• Trevor Darrell (University of California, Berkeley)
    Trevor is on the faculty of the CS Division of the EECS Department at UC Berkeley. He leads Berkeley’s DeepDrive Industrial Consortia, is co-Director of the Berkeley Artificial Intelligence Research (BAIR) lab, and is Faculty Director of PATH at UC Berkeley. Trevor’s group develops algorithms for large-scale perceptual learning, including object and activity recognition and detection. Trevor was on the faculty of the MIT EECS department from 1999-2008, where he directed the Vision Interface Group. He was a member of the research staff at Interval Research Corporation from 1996-1999, and received the S.M., and PhD. degrees from MIT in 1992 and 1996, respectively.
  • Abstract: Learning of layered or "deep" representations has provided significant advances in computer vision in recent years, but has traditionally been limited to fully supervised settings with very large amounts of training data. New results in adversarial adaptive representation learning show how such methods can also excel when learning in sparse/weakly labeled settings across modalities and domains. I'll also describe recent results on learning representations in a reinforcement learning setting, incorporating self-supervision losses and curiosity driven exploration into traditional reward-based optimization. As time permits, I'll present recent long-term recurrent network models that learn cross-modal description and explanation, visuomotor robotic policies that adapt to new domains, and deep autonomous driving policies that can be learned from heterogeneous large-scale dashcam video datasets.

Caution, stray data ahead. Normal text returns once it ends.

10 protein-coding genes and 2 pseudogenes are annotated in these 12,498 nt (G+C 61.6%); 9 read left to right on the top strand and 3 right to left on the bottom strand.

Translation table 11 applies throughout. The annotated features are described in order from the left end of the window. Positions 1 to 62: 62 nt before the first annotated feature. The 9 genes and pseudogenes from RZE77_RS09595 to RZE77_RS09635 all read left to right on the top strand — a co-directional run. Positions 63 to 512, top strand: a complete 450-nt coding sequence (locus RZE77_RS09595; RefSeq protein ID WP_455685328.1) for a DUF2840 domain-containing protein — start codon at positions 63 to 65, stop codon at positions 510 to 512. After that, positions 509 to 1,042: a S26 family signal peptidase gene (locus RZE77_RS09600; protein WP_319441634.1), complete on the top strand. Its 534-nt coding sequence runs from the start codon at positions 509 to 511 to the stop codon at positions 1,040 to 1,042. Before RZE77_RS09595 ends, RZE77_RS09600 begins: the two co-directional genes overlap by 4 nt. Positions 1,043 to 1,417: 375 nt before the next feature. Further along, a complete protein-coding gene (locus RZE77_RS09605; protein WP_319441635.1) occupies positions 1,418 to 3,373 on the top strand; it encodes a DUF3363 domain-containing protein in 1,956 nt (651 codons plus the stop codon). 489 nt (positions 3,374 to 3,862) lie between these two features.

• Raia Hadsell (Google DeepMind, London)
    Raia Hadsell, a senior research scientist at Google DeepMind, has worked on deep learning and robotics problems for over 10 years. Her thesis on Vision for Mobile Robots won the Best Dissertation award from New York University, and was followed by a post-doc at Carnegie Mellon’s Robotics Institute. Raia then worked as a senior scientist and tech manager at SRI International. Raia joined DeepMind in 2014, where she leads a research team studying robot navigation and lifelong learning.


08:30am - 08:40am
Welcome and Introduction
08:40am - 09:20am
Invited Talk of Raia Hadsell
09:20am - 10:00am
Trevor Darrell "Adaptive Representation Learning for Perception, Action, and Explanation"
10:00am - 10:30am
Refreshment Break with Poster Session
10:30am - 11:10am
Research Teaser Talks Session 1
11:10am - 11:50am
Invited Talk of Vittorio Ferrari
12:00am - 02:00pm
Lunch Break
02:00pm - 02:40pm
Research Teaser Talks Session 2
02:40pm - 03:30pm
Invited Talk
03:30pm - 04:00pm
Refreshment Break with Poster Session
04:00pm - 05:00pm
Panel Discussion
Concluding Remarks